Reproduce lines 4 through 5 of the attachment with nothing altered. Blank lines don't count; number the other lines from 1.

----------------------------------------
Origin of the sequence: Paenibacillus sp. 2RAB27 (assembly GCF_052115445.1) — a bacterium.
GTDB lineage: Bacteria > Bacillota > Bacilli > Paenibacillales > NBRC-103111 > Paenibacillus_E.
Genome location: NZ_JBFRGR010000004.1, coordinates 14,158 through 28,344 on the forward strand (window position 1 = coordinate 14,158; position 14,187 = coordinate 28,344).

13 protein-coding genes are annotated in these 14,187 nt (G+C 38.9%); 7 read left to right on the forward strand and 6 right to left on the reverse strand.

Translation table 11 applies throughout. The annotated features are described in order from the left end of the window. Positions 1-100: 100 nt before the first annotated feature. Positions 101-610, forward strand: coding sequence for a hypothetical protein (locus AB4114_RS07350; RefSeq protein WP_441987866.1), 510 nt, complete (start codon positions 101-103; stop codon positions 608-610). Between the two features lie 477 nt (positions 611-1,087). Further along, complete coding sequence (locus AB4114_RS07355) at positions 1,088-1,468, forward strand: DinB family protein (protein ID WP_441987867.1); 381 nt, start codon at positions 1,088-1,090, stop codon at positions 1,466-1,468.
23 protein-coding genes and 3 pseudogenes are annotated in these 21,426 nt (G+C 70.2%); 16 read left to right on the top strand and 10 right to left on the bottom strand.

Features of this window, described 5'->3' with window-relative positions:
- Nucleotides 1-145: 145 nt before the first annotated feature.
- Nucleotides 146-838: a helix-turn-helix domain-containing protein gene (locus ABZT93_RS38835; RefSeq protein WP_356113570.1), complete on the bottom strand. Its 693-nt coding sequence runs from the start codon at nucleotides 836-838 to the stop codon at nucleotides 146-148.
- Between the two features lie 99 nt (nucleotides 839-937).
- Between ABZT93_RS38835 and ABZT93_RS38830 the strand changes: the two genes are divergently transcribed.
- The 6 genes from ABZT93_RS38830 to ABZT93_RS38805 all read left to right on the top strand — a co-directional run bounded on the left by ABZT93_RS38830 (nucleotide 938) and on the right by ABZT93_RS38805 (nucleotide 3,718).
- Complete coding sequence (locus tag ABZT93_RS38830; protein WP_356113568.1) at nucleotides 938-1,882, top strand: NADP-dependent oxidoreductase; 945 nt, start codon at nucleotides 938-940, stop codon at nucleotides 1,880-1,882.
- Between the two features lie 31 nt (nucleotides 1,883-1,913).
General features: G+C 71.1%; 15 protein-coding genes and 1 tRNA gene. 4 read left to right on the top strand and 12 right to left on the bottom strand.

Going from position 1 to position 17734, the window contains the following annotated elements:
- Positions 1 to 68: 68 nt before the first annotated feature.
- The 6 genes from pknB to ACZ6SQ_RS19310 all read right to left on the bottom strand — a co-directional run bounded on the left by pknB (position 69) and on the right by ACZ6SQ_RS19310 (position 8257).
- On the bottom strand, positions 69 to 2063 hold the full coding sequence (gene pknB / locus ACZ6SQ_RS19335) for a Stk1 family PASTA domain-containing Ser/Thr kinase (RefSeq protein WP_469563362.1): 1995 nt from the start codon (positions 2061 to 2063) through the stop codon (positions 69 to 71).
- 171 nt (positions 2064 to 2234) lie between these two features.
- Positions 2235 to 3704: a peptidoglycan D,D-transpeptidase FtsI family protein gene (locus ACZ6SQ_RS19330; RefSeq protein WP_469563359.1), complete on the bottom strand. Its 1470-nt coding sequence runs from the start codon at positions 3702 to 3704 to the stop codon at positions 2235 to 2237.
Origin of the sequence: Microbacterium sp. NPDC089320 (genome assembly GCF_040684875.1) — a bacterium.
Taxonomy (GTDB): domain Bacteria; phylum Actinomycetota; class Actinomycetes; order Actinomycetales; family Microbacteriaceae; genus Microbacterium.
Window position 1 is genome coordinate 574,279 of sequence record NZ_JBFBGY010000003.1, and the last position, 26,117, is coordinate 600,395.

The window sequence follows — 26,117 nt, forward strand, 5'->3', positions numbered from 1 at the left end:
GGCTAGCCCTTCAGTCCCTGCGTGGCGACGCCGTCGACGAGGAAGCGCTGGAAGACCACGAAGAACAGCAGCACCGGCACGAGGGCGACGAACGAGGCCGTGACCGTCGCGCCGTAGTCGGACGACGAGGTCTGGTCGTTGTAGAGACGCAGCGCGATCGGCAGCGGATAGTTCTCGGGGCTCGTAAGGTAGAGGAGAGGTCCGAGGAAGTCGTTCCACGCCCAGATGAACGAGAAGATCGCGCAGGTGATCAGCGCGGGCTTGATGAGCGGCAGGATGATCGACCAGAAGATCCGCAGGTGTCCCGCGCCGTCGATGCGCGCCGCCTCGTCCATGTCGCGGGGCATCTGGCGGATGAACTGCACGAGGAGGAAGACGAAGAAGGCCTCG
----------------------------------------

13 protein-coding genes are annotated in these 14,187 nt (G+C 38.9%); 7 read left to right on the forward strand and 6 right to left on the reverse strand.

Translation table 11 applies throughout. The annotated features are described in order from the left end of the window. Positions 1-100: 100 nt before the first annotated feature. Positions 101-610, forward strand: coding sequence for a hypothetical protein (locus AB4114_RS07350; RefSeq protein WP_441987866.1), 510 nt, complete (start codon positions 101-103; stop codon positions 608-610). Between the two features lie 477 nt (positions 611-1,087). Further along, complete coding sequence (locus AB4114_RS07355) at positions 1,088-1,468, forward strand: DinB family protein (protein ID WP_441987867.1); 381 nt, start codon at positions 1,088-1,090, stop codon at positions 1,466-1,468.